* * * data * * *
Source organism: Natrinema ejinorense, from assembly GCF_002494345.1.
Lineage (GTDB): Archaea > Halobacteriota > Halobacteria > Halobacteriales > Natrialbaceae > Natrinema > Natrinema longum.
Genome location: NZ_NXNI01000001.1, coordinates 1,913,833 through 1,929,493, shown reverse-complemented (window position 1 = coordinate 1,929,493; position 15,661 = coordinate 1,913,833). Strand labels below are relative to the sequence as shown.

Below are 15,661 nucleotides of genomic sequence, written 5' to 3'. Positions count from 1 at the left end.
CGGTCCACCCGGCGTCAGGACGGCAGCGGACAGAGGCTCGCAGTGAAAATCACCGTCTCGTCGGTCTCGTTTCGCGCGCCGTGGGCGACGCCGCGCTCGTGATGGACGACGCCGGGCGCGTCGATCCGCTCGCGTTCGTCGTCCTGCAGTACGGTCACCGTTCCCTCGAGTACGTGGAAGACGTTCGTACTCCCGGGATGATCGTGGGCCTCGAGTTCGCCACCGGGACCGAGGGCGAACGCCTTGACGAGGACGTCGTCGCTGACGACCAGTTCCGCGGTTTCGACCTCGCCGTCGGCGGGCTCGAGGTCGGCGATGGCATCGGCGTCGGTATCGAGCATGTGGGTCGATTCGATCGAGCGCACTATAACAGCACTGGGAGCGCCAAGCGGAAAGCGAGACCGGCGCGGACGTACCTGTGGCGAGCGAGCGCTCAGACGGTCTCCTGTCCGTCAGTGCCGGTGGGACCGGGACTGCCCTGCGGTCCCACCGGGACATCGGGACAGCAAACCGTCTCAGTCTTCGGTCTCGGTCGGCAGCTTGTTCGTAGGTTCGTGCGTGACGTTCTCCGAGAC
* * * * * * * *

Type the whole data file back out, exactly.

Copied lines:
Source organism: Natrinema ejinorense, from assembly GCF_002494345.1.
Lineage (GTDB): Archaea > Halobacteriota > Halobacteria > Halobacteriales > Natrialbaceae > Natrinema > Natrinema longum.
Genome location: NZ_NXNI01000001.1, coordinates 1,913,833 through 1,929,493, shown reverse-complemented (window position 1 = coordinate 1,929,493; position 15,661 = coordinate 1,913,833). Strand labels below are relative to the sequence as shown.

Below are 15,661 nucleotides of genomic sequence, written 5' to 3'. Positions count from 1 at the left end.
CGGTCCACCCGGCGTCAGGACGGCAGCGGACAGAGGCTCGCAGTGAAAATCACCGTCTCGTCGGTCTCGTTTCGCGCGCCGTGGGCGACGCCGCGCTCGTGATGGACGACGCCGGGCGCGTCGATCCGCTCGCGTTCGTCGTCCTGCAGTACGGTCACCGTTCCCTCGAGTACGTGGAAGACGTTCGTACTCCCGGGATGATCGTGGGCCTCGAGTTCGCCACCGGGACCGAGGGCGAACGCCTTGACGAGGACGTCGTCGCTGACGACCAGTTCCGCGGTTTCGACCTCGCCGTCGGCGGGCTCGAGGTCGGCGATGGCATCGGCGTCGGTATCGAGCATGTGGGTCGATTCGATCGAGCGCACTATAACAGCACTGGGAGCGCCAAGCGGAAAGCGAGACCGGCGCGGACGTACCTGTGGCGAGCGAGCGCTCAGACGGTCTCCTGTCCGTCAGTGCCGGTGGGACCGGGACTGCCCTGCGGTCCCACCGGGACATCGGGACAGCAAACCGTCTCAGTCTTCGGTCTCGGTCGGCAGCTTGTTCGTAGGTTCGTGCGTGACGTTCTCCGAGAC